A beautifully made, inspiring adventure story, an action film for the young, but no too young. There is something so innocent in the telling of The Hobbit when it is read to children, and this was the author’s intention. Dark aspects are quickly put out like flickering candles. They sneak up and make the heart race. Like a scary campfire story, they startle and are whisked away by the jolly voice of a father seeking to warn of evil but not terrify his little ones. This is not so much the case with the film “The Hobbit.” Peppered with humor and intrigue worthy of this small children’s book, the film has playful aspects of the myth—dwarves and their bumbling nature, innocence of hobbits, dumbness of orcs, thugginess of evil characters. However, if you guessed this film might be a little more like The Hobbit—primarily a children’s tale—than The Lord of the Rings—a darker and more intricate set of stories designed for an older crowd that’s more familiar with the depravity of the world, you would be like I was—wrong.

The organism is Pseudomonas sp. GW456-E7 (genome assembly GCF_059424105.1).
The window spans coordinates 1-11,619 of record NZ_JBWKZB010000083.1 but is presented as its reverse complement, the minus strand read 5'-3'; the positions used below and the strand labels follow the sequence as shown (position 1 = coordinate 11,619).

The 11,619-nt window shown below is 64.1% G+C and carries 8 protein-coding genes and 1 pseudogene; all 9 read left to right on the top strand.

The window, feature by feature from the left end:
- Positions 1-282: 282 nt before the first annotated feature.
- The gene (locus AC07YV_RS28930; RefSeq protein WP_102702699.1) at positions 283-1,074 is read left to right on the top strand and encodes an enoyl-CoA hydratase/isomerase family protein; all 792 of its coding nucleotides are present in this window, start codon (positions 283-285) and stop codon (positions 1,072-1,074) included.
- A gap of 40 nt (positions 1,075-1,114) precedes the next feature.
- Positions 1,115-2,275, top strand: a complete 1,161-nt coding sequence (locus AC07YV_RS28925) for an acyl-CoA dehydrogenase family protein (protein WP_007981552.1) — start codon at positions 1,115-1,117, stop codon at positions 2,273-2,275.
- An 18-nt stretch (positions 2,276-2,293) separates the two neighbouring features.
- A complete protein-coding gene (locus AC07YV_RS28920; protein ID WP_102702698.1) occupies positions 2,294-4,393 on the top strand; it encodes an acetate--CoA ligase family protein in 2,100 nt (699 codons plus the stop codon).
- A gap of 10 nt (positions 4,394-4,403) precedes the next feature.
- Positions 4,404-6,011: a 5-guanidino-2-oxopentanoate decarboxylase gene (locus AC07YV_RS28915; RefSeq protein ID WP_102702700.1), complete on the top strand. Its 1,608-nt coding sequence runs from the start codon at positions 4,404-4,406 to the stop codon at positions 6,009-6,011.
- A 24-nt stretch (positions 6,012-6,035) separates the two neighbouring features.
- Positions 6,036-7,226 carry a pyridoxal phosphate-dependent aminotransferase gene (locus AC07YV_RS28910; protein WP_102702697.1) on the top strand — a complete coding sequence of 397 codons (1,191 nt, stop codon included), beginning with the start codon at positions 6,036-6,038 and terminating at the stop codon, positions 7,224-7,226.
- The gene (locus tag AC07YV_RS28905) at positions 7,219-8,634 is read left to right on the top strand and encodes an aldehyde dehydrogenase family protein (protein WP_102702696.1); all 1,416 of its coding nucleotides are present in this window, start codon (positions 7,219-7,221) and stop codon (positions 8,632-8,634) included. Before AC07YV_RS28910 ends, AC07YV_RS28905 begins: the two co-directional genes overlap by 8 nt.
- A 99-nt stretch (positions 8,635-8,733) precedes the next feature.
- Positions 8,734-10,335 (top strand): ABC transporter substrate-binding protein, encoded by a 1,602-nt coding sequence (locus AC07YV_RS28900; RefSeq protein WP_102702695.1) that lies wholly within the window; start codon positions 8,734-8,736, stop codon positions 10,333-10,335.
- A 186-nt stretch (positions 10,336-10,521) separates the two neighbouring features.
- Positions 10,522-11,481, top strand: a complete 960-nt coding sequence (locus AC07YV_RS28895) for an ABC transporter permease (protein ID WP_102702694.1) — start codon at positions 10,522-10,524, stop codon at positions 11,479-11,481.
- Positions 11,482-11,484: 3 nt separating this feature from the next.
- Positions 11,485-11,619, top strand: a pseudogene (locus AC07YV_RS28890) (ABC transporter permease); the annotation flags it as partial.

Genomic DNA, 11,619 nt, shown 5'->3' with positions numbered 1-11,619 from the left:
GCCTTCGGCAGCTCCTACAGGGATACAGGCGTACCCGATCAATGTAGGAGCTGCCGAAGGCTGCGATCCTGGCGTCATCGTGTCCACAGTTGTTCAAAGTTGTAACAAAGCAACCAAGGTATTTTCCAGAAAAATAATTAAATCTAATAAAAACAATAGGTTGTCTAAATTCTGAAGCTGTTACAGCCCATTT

Yes, it’s somewhat playful, but there are portions dark enough to scare not only children, who are not accustomed to dark imagery, but some who are. I would not entirely disagree with the PG-13 rating due to the darker aspects of the film. It is certainly not darker than the LOTR series, so that’s a good gauge. If you are familiar with the LOTR movies or the book The Hobbit, you would expect a general lack of: cursing, dirty behavior, sexuality and general elevation of bad character in this film. “The Hobbit” delivers on that expectation.